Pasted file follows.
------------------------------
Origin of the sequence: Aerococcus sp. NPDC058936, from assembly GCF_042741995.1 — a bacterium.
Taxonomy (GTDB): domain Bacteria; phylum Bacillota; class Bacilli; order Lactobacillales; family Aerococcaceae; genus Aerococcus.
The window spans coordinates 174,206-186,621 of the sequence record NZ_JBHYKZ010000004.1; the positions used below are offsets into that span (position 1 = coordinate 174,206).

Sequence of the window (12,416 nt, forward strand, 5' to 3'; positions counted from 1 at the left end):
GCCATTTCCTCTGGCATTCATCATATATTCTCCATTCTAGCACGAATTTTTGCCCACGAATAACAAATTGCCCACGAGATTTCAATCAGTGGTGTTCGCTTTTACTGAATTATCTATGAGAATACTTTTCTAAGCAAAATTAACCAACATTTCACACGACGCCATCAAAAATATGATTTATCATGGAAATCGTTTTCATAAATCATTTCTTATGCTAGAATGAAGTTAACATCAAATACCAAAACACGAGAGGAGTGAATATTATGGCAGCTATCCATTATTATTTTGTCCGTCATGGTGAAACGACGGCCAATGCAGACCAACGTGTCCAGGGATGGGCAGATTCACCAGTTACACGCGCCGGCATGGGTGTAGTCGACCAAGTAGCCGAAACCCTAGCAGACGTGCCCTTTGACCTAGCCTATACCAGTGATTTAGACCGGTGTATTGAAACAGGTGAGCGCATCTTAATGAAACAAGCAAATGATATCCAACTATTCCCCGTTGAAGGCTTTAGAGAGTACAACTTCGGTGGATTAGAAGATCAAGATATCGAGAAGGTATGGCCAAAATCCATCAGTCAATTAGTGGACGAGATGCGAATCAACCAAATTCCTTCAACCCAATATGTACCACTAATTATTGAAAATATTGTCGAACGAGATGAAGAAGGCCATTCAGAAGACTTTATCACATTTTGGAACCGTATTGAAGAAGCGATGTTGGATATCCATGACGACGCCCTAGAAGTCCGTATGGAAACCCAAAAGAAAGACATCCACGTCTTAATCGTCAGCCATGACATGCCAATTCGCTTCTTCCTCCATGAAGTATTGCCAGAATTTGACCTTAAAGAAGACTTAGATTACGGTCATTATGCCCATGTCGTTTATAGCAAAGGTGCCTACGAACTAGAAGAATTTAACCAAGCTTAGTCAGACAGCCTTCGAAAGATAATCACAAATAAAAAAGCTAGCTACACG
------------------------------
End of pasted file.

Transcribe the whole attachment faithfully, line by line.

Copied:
Origin of the sequence: Aerococcus sp. NPDC058936, from assembly GCF_042741995.1 — a bacterium.
Taxonomy (GTDB): domain Bacteria; phylum Bacillota; class Bacilli; order Lactobacillales; family Aerococcaceae; genus Aerococcus.
The window spans coordinates 174,206-186,621 of the sequence record NZ_JBHYKZ010000004.1; the positions used below are offsets into that span (position 1 = coordinate 174,206).

Sequence of the window (12,416 nt, forward strand, 5' to 3'; positions counted from 1 at the left end):
GCCATTTCCTCTGGCATTCATCATATATTCTCCATTCTAGCACGAATTTTTGCCCACGAATAACAAATTGCCCACGAGATTTCAATCAGTGGTGTTCGCTTTTACTGAATTATCTATGAGAATACTTTTCTAAGCAAAATTAACCAACATTTCACACGACGCCATCAAAAATATGATTTATCATGGAAATCGTTTTCATAAATCATTTCTTATGCTAGAATGAAGTTAACATCAAATACCAAAACACGAGAGGAGTGAATATTATGGCAGCTATCCATTATTATTTTGTCCGTCATGGTGAAACGACGGCCAATGCAGACCAACGTGTCCAGGGATGGGCAGATTCACCAGTTACACGCGCCGGCATGGGTGTAGTCGACCAAGTAGCCGAAACCCTAGCAGACGTGCCCTTTGACCTAGCCTATACCAGTGATTTAGACCGGTGTATTGAAACAGGTGAGCGCATCTTAATGAAACAAGCAAATGATATCCAACTATTCCCCGTTGAAGGCTTTAGAGAGTACAACTTCGGTGGATTAGAAGATCAAGATATCGAGAAGGTATGGCCAAAATCCATCAGTCAATTAGTGGACGAGATGCGAATCAACCAAATTCCTTCAACCCAATATGTACCACTAATTATTGAAAATATTGTCGAACGAGATGAAGAAGGCCATTCAGAAGACTTTATCACATTTTGGAACCGTATTGAAGAAGCGATGTTGGATATCCATGACGACGCCCTAGAAGTCCGTATGGAAACCCAAAAGAAAGACATCCACGTCTTAATCGTCAGCCATGACATGCCAATTCGCTTCTTCCTCCATGAAGTATTGCCAGAATTTGACCTTAAAGAAGACTTAGATTACGGTCATTATGCCCATGTCGTTTATAGCAAAGGTGCCTACGAACTAGAAGAATTTAACCAAGCTTAGTCAGACAGCCTTCGAAAGATAATCACAAATAAAAAAGCTAGCTACACG